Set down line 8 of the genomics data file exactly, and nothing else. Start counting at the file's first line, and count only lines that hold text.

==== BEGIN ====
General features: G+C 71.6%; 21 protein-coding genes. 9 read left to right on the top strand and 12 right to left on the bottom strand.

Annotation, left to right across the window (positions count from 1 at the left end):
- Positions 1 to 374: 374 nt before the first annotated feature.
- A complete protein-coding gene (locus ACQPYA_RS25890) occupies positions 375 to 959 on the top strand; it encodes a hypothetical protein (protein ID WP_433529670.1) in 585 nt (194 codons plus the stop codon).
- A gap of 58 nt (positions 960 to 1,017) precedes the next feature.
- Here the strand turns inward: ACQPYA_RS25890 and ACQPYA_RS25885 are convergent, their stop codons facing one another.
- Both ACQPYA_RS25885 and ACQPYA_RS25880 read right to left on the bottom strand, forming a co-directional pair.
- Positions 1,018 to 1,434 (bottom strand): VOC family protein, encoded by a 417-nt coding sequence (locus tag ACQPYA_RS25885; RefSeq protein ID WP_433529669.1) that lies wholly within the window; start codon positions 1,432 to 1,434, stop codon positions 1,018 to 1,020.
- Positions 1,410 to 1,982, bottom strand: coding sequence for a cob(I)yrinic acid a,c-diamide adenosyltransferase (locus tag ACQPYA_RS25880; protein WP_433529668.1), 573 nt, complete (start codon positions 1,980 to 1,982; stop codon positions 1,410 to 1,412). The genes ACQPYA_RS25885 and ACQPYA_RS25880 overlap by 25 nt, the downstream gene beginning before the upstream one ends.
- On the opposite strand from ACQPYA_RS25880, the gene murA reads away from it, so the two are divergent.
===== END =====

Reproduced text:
- Positions 1,018 to 1,434 (bottom strand): VOC family protein, encoded by a 417-nt coding sequence (locus tag ACQPYA_RS25885; RefSeq protein ID WP_433529669.1) that lies wholly within the window; start codon positions 1,432 to 1,434, stop codon positions 1,018 to 1,020.